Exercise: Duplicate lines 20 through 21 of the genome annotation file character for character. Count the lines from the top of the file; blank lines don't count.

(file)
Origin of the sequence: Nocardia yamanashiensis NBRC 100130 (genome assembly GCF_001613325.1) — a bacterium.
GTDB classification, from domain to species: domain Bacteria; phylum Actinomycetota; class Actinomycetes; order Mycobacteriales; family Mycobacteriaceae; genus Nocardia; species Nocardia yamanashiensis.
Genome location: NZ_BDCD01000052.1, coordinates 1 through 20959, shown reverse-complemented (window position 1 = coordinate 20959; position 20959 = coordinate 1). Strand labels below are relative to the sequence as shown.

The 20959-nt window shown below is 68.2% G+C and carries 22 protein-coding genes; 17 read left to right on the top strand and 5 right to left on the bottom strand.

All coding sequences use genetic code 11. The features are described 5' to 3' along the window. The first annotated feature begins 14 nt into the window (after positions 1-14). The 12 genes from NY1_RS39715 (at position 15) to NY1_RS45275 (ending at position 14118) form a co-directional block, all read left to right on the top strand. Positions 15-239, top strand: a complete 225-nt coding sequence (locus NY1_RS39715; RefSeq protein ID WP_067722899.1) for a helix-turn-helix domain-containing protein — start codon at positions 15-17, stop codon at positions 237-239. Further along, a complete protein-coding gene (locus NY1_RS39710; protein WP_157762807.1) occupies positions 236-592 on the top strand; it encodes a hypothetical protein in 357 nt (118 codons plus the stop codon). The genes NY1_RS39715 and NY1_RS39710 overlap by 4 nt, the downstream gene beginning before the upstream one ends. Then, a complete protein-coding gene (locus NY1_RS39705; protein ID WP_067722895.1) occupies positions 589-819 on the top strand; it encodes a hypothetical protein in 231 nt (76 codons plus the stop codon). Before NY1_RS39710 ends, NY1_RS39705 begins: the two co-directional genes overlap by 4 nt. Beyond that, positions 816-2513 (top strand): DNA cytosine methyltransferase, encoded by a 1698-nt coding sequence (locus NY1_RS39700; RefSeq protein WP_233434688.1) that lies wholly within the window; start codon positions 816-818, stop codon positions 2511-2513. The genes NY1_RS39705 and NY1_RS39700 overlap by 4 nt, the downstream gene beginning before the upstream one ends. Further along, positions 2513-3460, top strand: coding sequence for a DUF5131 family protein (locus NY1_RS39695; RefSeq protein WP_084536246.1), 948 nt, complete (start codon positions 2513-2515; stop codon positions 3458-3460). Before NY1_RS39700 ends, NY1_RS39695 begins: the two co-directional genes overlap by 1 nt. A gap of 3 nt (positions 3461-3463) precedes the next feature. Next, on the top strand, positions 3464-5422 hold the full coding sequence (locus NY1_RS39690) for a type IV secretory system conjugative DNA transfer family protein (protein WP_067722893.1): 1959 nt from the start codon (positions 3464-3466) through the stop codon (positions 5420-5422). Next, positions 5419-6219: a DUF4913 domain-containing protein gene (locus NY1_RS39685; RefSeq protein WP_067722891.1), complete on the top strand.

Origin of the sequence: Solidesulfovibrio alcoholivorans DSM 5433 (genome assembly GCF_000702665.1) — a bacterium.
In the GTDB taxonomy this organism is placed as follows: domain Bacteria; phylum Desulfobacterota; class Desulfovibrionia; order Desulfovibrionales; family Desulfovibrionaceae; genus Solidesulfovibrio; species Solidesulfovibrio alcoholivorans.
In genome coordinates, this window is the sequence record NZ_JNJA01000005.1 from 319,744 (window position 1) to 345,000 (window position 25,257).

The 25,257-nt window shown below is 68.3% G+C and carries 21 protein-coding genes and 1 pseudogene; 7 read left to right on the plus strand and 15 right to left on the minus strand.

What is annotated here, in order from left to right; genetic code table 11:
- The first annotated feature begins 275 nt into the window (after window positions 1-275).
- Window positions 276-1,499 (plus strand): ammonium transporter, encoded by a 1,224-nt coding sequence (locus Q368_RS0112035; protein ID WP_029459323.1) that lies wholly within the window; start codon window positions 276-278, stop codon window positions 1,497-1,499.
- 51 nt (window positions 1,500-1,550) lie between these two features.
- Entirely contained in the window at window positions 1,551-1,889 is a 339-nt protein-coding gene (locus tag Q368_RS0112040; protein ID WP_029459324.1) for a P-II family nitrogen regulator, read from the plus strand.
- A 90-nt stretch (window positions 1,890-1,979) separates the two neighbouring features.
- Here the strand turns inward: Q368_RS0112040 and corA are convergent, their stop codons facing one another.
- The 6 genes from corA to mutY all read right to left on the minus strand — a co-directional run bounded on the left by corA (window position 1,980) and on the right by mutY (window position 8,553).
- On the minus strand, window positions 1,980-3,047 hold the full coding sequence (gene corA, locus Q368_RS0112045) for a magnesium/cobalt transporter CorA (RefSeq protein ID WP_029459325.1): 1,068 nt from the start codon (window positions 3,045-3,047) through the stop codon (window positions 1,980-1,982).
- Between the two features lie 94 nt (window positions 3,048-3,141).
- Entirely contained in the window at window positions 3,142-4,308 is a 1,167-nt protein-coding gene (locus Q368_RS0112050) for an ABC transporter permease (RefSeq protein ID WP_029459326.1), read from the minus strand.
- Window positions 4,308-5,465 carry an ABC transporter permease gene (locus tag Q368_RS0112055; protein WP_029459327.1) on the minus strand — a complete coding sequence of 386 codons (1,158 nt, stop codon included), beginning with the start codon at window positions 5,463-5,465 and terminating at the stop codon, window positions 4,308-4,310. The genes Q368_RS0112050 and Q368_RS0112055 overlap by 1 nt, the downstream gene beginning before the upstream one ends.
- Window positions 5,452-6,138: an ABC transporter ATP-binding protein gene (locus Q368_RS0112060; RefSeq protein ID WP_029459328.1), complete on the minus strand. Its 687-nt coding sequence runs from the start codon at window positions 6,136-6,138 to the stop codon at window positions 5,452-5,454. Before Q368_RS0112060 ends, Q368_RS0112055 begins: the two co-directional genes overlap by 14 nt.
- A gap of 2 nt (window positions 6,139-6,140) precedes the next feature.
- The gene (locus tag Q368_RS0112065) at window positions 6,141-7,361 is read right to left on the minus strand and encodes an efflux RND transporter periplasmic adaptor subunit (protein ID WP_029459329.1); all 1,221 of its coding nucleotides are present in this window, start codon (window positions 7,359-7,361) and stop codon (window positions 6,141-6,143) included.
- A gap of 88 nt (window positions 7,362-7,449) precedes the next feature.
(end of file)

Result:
- Entirely contained in the window at window positions 3,142-4,308 is a 1,167-nt protein-coding gene (locus Q368_RS0112050) for an ABC transporter permease (RefSeq protein ID WP_029459326.1), read from the minus strand.
- Window positions 4,308-5,465 carry an ABC transporter permease gene (locus tag Q368_RS0112055; protein WP_029459327.1) on the minus strand — a complete coding sequence of 386 codons (1,158 nt, stop codon included), beginning with the start codon at window positions 5,463-5,465 and terminating at the stop codon, window positions 4,308-4,310. The genes Q368_RS0112050 and Q368_RS0112055 overlap by 1 nt, the downstream gene beginning before the upstream one ends.